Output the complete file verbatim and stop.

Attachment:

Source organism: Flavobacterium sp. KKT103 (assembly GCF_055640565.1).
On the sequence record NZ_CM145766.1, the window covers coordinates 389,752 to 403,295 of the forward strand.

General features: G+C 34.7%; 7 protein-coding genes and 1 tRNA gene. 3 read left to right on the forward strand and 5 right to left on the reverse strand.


Source organism: Flavobacterium sp. KKT103 (assembly GCF_055640565.1).
On the sequence record NZ_CM145766.1, the window covers coordinates 389,752 to 403,295 of the forward strand.

General features: G+C 34.7%; 7 protein-coding genes and 1 tRNA gene. 3 read left to right on the forward strand and 5 right to left on the reverse strand.